Music typically doesn’t pay a lot, and I think the greatest challenge when you start out is trying to juggle music with actually earning enough money to live. Trying to juggle practicing and creating music with the amount of admin that comes with not having a manager or PR to do it for you is also difficult. I most enjoy performing live and connecting with people via the music I’ve written.
What is your favourite work you have done so far?
Creating and running WOLF PACK. Starting WOLF PACK was so kind of fleeting and bizarre, the idea just sort of popped into my head and I happened to act on it – there was no formal plan or manifesto. It’s amazing to me that it has all this forward momentum and has come so far! Any ideas I have I just throw at the project, it’s such a crazy platform that we have created.
What is your greatest achievement?
Being asked to present research and give a talk at the M()there Russia symposium in 2012 – there were so many notable academics there. I was told later I was the youngest speaker at Senate House ever. I was invited by one of my lecturers at Goldsmiths, Professor Alexander Ivashkin, and he’s somebody who I really respect and look up to. He has had an amazing career and it was a huge honour to be invited. I tend to be very overly critical of myself, but I was really happy with the work I presented.
What future projects are you currently working on?
WOLF PACK has a 5 day residency as part of VAULT festival in February 2014 which I’m sorting at the moment. I’m really excited about it- it’s by far the biggest gig we’ve had so far. Next year I’m going to be focusing more on my own songs and doing a few solo gigs to see how people react. That’s really what I want to focus on in the future, so it’s an exciting time!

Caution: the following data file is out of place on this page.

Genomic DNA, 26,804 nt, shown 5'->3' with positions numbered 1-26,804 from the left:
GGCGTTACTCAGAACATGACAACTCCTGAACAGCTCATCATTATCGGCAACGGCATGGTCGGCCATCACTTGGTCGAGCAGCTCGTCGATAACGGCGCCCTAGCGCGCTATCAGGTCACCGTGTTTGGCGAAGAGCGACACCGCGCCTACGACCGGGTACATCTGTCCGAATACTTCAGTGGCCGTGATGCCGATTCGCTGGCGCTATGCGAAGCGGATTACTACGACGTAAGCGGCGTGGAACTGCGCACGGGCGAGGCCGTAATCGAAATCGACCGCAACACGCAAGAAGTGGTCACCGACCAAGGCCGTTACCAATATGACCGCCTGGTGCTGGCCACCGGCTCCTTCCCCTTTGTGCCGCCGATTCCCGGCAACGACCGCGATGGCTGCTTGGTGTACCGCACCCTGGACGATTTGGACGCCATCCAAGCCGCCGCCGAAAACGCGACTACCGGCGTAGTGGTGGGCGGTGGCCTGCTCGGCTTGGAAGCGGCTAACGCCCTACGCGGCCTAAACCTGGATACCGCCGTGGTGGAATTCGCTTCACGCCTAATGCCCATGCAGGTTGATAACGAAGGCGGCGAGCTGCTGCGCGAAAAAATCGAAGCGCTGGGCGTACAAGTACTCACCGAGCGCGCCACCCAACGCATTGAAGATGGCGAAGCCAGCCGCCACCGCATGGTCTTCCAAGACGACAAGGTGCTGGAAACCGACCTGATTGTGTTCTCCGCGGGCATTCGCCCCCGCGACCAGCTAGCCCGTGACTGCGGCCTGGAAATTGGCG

Are there any musicians you would like to collaborate with?
So many musicians! It’s been a dream of mine since I was about 15 to play bassoon with Arcade Fire. I can’t imagine writing songs with so many other people. I’d love to work with somebody like Kanye West or Will.I.Am just because I think the way they work and write songs is probably so completely opposite to the way I work. It would be a massive learning curve.
Where do you aspire to be in five years time?
Playing in bigger venues to more people, hopefully able to continue to do the same varied mix of work I do now.
What difficulties do you and/or young musicians in general today face? What is your advice for young musicians?
Public engagement, I think. There are so many bands and musicians out there to compete with and try to stand out from. Just getting friends to come out for a gig is impossible, let alone trying to generate an audience who support your work and are interested. It takes a lot of time and it’s hard sometimes to feel like things are going anywhere. Money is also a big problem; getting professional recordings and such is very costly. My advice is just to be patient and focused. You have to be militant about having enough time to practice and focus creatively and not spend all your time working for free or doing unrelated work purely for money.